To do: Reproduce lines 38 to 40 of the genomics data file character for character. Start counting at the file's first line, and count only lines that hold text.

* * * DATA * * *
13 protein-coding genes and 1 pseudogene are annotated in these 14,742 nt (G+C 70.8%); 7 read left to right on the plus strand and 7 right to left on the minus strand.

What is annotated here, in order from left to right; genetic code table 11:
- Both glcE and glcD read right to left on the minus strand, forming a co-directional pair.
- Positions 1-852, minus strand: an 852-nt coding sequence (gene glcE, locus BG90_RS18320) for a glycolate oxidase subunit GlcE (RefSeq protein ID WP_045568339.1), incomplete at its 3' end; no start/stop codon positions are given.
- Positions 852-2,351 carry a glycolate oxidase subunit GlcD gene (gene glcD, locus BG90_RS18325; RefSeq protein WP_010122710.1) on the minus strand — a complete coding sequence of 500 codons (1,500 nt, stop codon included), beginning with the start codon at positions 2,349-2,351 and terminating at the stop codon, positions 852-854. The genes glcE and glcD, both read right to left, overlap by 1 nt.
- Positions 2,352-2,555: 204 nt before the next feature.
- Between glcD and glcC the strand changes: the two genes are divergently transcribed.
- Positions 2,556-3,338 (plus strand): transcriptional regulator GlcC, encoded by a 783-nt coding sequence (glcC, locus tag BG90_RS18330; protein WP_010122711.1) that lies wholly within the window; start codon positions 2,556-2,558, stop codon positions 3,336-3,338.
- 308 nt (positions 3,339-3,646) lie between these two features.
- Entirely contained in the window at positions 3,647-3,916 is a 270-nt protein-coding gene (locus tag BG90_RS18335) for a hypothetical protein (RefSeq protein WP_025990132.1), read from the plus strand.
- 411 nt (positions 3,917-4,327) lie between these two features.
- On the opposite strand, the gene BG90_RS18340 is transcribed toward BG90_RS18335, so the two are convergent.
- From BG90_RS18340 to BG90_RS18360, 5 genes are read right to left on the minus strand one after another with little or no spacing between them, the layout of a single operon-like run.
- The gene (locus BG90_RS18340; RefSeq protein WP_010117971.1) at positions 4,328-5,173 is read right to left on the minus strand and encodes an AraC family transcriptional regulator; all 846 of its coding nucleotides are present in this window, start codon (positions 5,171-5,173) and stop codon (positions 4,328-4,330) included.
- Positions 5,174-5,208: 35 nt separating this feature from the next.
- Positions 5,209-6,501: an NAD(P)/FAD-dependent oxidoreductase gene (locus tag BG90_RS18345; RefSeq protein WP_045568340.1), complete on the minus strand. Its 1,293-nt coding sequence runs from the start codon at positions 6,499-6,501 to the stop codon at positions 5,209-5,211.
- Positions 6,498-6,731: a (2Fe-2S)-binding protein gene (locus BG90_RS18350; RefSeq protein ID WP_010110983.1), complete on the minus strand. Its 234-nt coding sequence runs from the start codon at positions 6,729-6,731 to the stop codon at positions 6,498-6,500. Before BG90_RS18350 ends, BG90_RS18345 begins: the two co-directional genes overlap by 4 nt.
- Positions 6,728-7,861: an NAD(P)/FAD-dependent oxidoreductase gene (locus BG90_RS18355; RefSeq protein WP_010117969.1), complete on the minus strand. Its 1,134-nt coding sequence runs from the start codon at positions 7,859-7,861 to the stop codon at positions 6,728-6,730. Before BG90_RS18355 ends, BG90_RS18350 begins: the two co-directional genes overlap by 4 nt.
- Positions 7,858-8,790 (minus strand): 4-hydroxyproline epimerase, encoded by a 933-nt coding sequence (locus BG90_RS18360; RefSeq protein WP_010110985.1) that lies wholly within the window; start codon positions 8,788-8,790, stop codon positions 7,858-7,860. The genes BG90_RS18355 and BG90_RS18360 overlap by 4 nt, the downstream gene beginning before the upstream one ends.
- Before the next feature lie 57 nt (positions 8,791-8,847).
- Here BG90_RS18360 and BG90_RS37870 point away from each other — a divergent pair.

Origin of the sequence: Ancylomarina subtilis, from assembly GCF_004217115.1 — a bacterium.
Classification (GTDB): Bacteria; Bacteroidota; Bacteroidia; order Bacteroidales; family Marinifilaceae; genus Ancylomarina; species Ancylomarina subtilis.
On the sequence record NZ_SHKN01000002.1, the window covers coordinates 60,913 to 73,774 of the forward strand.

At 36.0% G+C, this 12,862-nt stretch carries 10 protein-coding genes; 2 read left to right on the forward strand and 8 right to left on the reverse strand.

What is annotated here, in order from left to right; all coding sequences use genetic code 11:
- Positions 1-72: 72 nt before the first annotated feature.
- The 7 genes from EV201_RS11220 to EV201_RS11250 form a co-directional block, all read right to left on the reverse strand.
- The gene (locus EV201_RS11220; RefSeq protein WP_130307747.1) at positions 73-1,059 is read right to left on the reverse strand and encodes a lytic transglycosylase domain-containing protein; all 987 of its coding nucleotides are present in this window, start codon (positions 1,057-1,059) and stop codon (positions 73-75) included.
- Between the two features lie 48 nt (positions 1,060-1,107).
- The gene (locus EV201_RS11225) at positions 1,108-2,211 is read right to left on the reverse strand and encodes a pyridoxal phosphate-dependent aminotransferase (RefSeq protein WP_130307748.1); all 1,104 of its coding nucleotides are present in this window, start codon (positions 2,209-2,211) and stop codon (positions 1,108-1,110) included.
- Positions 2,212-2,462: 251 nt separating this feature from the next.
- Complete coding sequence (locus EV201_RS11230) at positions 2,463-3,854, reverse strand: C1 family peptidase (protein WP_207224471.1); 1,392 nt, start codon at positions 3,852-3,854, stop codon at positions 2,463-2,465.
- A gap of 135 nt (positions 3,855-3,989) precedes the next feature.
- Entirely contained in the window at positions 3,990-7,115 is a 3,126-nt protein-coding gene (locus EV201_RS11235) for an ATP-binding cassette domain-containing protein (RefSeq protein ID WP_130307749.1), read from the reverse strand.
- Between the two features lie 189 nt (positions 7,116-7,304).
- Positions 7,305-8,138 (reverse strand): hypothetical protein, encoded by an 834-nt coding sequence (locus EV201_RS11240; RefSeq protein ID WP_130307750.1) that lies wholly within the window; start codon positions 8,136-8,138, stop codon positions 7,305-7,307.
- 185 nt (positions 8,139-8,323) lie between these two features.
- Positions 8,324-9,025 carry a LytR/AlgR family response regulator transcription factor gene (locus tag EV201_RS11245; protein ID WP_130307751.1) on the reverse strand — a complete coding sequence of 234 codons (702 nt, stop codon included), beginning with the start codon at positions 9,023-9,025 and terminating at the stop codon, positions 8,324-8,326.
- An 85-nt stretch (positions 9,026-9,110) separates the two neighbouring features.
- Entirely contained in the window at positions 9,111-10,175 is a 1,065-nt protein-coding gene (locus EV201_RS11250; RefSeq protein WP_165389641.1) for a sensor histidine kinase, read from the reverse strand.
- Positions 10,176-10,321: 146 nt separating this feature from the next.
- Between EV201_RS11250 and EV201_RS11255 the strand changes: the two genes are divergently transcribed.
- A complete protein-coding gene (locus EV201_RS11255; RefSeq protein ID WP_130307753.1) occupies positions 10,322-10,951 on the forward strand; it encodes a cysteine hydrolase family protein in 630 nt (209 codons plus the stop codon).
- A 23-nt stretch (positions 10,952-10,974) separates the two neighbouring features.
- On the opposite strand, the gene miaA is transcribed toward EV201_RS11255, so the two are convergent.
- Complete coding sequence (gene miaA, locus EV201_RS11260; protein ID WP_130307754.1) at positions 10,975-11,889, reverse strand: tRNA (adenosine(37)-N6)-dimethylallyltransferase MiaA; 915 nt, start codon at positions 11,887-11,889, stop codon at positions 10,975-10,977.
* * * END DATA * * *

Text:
- 185 nt (positions 8,139-8,323) lie between these two features.
- Positions 8,324-9,025 carry a LytR/AlgR family response regulator transcription factor gene (locus tag EV201_RS11245; protein ID WP_130307751.1) on the reverse strand — a complete coding sequence of 234 codons (702 nt, stop codon included), beginning with the start codon at positions 9,023-9,025 and terminating at the stop codon, positions 8,324-8,326.
- An 85-nt stretch (positions 9,026-9,110) separates the two neighbouring features.